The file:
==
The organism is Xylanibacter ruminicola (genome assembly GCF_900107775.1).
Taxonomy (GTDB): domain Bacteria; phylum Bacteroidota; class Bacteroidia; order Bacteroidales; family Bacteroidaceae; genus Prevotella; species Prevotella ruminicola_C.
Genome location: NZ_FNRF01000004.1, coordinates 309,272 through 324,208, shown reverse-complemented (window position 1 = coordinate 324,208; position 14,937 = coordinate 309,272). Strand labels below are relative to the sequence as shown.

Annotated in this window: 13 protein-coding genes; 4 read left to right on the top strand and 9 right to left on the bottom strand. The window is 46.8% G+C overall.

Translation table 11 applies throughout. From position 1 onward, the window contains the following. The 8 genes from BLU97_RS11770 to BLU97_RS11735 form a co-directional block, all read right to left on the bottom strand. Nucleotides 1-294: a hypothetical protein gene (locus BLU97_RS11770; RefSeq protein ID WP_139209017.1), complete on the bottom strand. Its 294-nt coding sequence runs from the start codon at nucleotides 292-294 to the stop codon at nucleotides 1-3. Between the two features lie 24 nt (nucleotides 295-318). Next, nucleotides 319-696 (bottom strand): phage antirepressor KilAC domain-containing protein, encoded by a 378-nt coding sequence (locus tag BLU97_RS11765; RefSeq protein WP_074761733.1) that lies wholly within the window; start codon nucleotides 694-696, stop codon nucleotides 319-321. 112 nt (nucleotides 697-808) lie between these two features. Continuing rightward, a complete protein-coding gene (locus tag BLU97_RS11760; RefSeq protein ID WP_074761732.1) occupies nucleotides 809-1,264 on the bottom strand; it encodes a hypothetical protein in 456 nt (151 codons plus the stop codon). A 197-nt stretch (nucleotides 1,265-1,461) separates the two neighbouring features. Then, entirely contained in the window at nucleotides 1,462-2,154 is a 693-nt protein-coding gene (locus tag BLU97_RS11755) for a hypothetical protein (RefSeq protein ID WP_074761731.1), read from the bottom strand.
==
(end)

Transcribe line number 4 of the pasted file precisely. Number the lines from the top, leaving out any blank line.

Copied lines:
Annotated in this window: 13 protein-coding genes; 4 read left to right on the top strand and 9 right to left on the bottom strand. The window is 46.8% G+C overall.